The Story Behind Ansel Adams’ Iconic ‘Moonrise, Hernandez’

The Ansel Adams Gallery made this 4-minute video about Ansel Adams’ Moonrise, Hernandez, a photo the gallery calls Adams’ “most famous and iconic image.” Sales director Brittany Moorefield shares the story behind the photo while presenting an ultra-rare mural-sized print from the early 1970s.

Adams shot the photo while returning to Santa Fe from northern New Mexico on November 1st, 1941.

“I observed a fantastic scene as we approached the village Hernandez,” Adams says. “The moon was about two days before full, and the buildings and crosses were illuminated by a gentle, diffuse sunlight coming through the clouds of a clearing storm.”

As he rushed to make the photo before the light faded away from the landscape, Adams was unable to find his light meter. Here’s his account of what happened as told in his 1983 book Examples: The Making of 40 Photographs:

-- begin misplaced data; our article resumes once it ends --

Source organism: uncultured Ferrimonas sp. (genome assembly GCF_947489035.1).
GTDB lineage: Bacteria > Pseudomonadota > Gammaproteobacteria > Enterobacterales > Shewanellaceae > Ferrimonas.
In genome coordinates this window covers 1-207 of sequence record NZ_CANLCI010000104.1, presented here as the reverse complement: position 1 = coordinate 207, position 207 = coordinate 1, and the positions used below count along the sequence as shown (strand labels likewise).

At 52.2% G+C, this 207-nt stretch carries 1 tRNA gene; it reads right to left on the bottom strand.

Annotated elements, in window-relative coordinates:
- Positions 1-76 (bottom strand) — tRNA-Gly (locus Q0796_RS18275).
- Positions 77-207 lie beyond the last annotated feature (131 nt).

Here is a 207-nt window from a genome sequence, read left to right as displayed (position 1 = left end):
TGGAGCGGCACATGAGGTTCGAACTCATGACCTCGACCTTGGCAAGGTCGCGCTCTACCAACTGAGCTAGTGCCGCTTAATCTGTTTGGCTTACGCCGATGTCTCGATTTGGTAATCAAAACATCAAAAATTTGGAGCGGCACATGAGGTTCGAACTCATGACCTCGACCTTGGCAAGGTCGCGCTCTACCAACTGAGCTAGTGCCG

I could not find my Weston exposure meter! The situation was desperate: the low sun was trailing the edge of clouds in the west, and shadow would soon dim the white crosses … I suddenly realized that I knew the luminance of the Moon – 250 cd/ft2. Using the Exposure Formula, I placed this value on Zone VII … Realizing as I released the shutter that I had an unusual photograph which deserved a duplicate negative, I quickly reversed the film holder, but as I pulled the darkslide, the sunlight passed from the white crosses; I was a few seconds too late! The lone negative suddenly became precious.

Back in his studio, Adams worked to bring out the extreme contrasts in the image, which was extremely difficult to print, particularly at larger sizes. Over time, Adams reinterpreted the photo by printing it with a darker and darker sky, bringing out both the moon in the background and the crosses in the foreground.

An early print (left) versus a later print (right).

Adams went on to make over 1,300 prints of the photo himself over the course of his career, and the photo made a splash in the art world when it sold for a then-unheard-of price of $71,500 at auction in 1971. The same print hit the auction block again in 2006 and ended up selling for $609,600.